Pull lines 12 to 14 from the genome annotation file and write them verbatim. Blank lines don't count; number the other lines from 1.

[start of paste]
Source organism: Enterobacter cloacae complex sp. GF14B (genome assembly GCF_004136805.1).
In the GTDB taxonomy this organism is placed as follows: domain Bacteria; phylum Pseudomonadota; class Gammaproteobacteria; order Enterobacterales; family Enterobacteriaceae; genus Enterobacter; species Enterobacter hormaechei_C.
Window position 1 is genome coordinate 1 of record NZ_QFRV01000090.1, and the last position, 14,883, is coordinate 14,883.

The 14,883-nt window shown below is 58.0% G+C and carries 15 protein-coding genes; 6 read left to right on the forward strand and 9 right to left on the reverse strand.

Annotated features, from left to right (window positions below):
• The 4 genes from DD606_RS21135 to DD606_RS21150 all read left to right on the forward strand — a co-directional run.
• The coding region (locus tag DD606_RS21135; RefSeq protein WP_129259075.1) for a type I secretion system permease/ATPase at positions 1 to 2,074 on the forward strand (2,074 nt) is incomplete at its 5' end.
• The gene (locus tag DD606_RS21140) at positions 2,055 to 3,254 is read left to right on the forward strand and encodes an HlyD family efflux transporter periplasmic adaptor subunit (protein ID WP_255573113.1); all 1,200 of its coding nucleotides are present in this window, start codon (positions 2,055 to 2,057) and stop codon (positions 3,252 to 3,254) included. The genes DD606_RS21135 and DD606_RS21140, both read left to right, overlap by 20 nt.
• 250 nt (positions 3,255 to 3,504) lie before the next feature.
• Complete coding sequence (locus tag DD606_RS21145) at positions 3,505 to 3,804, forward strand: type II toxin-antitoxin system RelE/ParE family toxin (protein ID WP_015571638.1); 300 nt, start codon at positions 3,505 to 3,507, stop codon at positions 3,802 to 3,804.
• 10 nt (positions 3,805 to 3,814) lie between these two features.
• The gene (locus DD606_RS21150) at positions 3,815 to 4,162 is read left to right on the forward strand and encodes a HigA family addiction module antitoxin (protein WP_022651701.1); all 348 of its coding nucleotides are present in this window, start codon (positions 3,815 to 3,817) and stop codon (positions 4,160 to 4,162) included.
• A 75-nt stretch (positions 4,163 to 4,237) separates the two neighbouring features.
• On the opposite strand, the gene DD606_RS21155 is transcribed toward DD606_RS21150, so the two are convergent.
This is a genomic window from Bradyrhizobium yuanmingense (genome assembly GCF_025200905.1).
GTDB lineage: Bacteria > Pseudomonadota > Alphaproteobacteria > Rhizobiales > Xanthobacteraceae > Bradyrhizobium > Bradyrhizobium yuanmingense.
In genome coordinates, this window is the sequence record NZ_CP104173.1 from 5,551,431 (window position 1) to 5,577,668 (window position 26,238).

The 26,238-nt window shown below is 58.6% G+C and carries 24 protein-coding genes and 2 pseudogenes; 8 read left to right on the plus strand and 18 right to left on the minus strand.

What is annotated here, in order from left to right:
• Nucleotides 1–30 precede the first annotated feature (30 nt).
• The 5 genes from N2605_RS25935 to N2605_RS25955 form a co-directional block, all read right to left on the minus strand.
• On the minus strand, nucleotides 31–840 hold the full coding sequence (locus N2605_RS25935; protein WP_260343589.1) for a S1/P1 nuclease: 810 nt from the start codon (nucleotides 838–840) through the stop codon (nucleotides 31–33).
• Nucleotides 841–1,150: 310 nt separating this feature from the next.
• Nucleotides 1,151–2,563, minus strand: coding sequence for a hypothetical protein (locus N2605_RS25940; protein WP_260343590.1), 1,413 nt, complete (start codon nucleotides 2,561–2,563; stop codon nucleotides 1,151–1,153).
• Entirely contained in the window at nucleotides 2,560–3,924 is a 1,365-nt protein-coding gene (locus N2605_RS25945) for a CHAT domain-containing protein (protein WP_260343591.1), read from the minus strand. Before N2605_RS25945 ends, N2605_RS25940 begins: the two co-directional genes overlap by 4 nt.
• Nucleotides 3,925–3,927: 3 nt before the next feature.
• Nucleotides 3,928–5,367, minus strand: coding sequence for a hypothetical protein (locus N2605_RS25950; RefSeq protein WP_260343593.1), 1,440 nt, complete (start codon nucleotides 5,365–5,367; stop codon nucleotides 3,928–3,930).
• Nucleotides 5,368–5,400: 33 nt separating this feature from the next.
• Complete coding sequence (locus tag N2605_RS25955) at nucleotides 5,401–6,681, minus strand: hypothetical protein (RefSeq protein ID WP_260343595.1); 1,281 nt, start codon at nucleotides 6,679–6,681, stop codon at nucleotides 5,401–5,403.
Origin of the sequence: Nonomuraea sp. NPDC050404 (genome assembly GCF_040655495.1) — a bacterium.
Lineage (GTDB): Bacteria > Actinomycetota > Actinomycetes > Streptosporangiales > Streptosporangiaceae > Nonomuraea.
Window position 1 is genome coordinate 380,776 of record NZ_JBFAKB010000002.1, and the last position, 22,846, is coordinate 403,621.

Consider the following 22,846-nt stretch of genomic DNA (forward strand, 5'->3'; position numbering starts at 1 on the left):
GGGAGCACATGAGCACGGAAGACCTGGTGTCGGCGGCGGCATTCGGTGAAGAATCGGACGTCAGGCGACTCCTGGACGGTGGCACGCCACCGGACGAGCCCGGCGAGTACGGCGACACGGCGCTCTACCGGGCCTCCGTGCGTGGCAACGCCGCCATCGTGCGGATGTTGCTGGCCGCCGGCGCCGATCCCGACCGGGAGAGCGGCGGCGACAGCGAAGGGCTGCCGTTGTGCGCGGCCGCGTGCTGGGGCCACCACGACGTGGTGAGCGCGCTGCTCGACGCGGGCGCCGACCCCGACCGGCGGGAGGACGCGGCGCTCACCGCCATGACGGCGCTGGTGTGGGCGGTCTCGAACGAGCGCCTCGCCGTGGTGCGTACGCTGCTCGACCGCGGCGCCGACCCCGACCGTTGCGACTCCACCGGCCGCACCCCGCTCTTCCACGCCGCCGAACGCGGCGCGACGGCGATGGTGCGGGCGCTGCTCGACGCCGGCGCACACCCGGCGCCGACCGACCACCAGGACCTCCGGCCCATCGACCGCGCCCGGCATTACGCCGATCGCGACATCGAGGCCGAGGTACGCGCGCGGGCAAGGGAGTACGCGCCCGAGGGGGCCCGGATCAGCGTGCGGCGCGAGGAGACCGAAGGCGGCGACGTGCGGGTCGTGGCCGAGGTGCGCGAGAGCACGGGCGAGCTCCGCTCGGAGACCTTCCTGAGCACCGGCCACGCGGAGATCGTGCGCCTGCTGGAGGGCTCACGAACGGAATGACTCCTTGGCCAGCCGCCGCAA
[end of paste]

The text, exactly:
• The gene (locus DD606_RS21150) at positions 3,815 to 4,162 is read left to right on the forward strand and encodes a HigA family addiction module antitoxin (protein WP_022651701.1); all 348 of its coding nucleotides are present in this window, start codon (positions 3,815 to 3,817) and stop codon (positions 4,160 to 4,162) included.
• A 75-nt stretch (positions 4,163 to 4,237) separates the two neighbouring features.
• On the opposite strand, the gene DD606_RS21155 is transcribed toward DD606_RS21150, so the two are convergent.